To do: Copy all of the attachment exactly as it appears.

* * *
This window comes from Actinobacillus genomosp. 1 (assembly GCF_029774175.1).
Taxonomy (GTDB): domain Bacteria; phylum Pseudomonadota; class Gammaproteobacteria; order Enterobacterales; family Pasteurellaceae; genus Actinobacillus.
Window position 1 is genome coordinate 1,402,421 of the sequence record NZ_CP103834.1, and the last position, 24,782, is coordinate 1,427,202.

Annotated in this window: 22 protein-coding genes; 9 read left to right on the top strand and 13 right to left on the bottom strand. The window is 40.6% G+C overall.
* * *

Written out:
This window comes from Actinobacillus genomosp. 1 (assembly GCF_029774175.1).
Taxonomy (GTDB): domain Bacteria; phylum Pseudomonadota; class Gammaproteobacteria; order Enterobacterales; family Pasteurellaceae; genus Actinobacillus.
Window position 1 is genome coordinate 1,402,421 of the sequence record NZ_CP103834.1, and the last position, 24,782, is coordinate 1,427,202.

Annotated in this window: 22 protein-coding genes; 9 read left to right on the top strand and 13 right to left on the bottom strand. The window is 40.6% G+C overall.